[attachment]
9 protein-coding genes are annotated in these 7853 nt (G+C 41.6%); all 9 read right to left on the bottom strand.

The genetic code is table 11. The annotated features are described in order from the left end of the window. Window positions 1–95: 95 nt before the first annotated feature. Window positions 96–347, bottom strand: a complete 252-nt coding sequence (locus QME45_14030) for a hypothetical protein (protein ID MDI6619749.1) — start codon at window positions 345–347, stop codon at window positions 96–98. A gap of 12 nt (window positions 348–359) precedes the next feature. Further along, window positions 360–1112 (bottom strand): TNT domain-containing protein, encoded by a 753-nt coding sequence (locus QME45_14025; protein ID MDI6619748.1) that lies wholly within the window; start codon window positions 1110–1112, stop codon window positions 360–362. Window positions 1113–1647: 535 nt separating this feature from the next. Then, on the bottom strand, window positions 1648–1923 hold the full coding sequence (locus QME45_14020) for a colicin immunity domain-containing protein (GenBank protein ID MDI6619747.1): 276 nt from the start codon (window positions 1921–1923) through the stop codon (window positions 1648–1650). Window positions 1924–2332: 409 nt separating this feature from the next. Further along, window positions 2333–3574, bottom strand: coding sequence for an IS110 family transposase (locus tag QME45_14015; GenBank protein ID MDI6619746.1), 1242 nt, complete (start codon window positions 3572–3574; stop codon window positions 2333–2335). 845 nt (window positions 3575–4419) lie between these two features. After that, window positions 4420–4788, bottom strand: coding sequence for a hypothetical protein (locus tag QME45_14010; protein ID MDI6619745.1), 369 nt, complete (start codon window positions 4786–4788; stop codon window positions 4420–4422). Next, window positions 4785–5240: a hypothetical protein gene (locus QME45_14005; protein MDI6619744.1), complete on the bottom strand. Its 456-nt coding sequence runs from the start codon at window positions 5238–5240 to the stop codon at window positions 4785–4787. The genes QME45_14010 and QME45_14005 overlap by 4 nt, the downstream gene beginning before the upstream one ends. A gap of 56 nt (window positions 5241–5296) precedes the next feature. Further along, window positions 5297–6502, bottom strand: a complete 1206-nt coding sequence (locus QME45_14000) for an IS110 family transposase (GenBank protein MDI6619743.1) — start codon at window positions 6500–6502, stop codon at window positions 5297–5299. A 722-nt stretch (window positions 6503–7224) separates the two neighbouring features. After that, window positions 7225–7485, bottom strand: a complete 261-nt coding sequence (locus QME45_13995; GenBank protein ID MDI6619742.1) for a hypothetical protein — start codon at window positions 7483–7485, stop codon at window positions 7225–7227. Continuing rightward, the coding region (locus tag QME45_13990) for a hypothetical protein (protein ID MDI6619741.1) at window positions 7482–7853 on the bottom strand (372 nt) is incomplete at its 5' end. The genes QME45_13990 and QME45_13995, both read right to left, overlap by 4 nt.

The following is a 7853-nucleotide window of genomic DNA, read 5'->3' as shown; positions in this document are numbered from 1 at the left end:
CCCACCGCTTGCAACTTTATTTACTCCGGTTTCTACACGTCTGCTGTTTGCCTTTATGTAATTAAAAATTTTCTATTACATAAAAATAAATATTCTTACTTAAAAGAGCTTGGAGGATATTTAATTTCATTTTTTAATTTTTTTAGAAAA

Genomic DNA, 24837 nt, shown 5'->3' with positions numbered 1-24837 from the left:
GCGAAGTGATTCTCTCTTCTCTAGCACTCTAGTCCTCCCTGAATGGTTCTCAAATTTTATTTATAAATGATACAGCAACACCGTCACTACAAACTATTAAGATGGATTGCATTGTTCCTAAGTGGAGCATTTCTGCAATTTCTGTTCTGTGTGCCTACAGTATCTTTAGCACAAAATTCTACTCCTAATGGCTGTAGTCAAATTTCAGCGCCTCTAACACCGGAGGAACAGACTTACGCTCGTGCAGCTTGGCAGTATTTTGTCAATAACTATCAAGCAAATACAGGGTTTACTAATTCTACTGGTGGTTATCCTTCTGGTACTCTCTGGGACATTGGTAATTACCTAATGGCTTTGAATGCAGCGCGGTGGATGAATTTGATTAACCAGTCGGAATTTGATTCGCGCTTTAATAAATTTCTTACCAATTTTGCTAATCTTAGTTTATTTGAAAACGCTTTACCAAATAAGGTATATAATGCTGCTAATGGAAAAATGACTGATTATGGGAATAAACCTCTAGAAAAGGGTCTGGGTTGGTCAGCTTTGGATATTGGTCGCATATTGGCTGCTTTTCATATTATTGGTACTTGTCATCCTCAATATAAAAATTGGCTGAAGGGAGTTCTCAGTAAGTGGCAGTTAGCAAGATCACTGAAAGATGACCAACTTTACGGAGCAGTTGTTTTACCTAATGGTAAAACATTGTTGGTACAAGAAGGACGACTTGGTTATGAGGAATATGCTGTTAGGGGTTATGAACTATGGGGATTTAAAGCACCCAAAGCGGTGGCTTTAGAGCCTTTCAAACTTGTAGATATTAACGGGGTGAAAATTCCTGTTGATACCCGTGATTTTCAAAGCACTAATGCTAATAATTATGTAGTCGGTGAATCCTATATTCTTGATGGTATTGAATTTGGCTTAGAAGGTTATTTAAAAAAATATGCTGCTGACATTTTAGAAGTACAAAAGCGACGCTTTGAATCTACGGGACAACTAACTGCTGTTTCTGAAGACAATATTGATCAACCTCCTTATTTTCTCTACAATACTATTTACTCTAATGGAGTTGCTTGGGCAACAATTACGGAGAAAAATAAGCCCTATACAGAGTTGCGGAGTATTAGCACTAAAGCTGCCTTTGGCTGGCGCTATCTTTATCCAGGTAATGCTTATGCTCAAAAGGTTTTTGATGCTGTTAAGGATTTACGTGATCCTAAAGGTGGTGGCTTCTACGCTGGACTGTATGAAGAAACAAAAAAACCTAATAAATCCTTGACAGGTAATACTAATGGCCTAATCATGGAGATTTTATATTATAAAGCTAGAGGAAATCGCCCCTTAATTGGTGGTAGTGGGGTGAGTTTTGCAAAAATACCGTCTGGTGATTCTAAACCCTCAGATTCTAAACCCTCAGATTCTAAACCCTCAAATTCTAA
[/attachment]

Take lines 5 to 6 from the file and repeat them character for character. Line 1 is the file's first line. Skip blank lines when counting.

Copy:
Genomic DNA, 24837 nt, shown 5'->3' with positions numbered 1-24837 from the left:
GCGAAGTGATTCTCTCTTCTCTAGCACTCTAGTCCTCCCTGAATGGTTCTCAAATTTTATTTATAAATGATACAGCAACACCGTCACTACAAACTATTAAGATGGATTGCATTGTTCCTAAGTGGAGCATTTCTGCAATTTCTGTTCTGTGTGCCTACAGTATCTTTAGCACAAAATTCTACTCCTAATGGCTGTAGTCAAATTTCAGCGCCTCTAACACCGGAGGAACAGACTTACGCTCGTGCAGCTTGGCAGTATTTTGTCAATAACTATCAAGCAAATACAGGGTTTACTAATTCTACTGGTGGTTATCCTTCTGGTACTCTCTGGGACATTGGTAATTACCTAATGGCTTTGAATGCAGCGCGGTGGATGAATTTGATTAACCAGTCGGAATTTGATTCGCGCTTTAATAAATTTCTTACCAATTTTGCTAATCTTAGTTTATTTGAAAACGCTTTACCAAATAAGGTATATAATGCTGCTAATGGAAAAATGACTGATTATGGGAATAAACCTCTAGAAAAGGGTCTGGGTTGGTCAGCTTTGGATATTGGTCGCATATTGGCTGCTTTTCATATTATTGGTACTTGTCATCCTCAATATAAAAATTGGCTGAAGGGAGTTCTCAGTAAGTGGCAGTTAGCAAGATCACTGAAAGATGACCAACTTTACGGAGCAGTTGTTTTACCTAATGGTAAAACATTGTTGGTACAAGAAGGACGACTTGGTTATGAGGAATATGCTGTTAGGGGTTATGAACTATGGGGATTTAAAGCACCCAAAGCGGTGGCTTTAGAGCCTTTCAAACTTGTAGATATTAACGGGGTGAAAATTCCTGTTGATACCCGTGATTTTCAAAGCACTAATGCTAATAATTATGTAGTCGGTGAATCCTATATTCTTGATGGTATTGAATTTGGCTTAGAAGGTTATTTAAAAAAATATGCTGCTGACATTTTAGAAGTACAAAAGCGACGCTTTGAATCTACGGGACAACTAACTGCTGTTTCTGAAGACAATATTGATCAACCTCCTTATTTTCTCTACAATACTATTTACTCTAATGGAGTTGCTTGGGCAACAATTACGGAGAAAAATAAGCCCTATACAGAGTTGCGGAGTATTAGCACTAAAGCTGCCTTTGGCTGGCGCTATCTTTATCCAGGTAATGCTTATGCTCAAAAGGTTTTTGATGCTGTTAAGGATTTACGTGATCCTAAAGGTGGTGGCTTCTACGCTGGACTGTATGAAGAAACAAAAAAACCTAATAAATCCTTGACAGGTAATACTAATGGCCTAATCATGGAGATTTTATATTATAAAGCTAGAGGAAATCGCCCCTTAATTGGTGGTAGTGGGGTGAGTTTTGCAAAAATACCGTCTGGTGATTCTAAACCCTCAGATTCTAAACCCTCAGATTCTAAACCCTCAAATTCTAA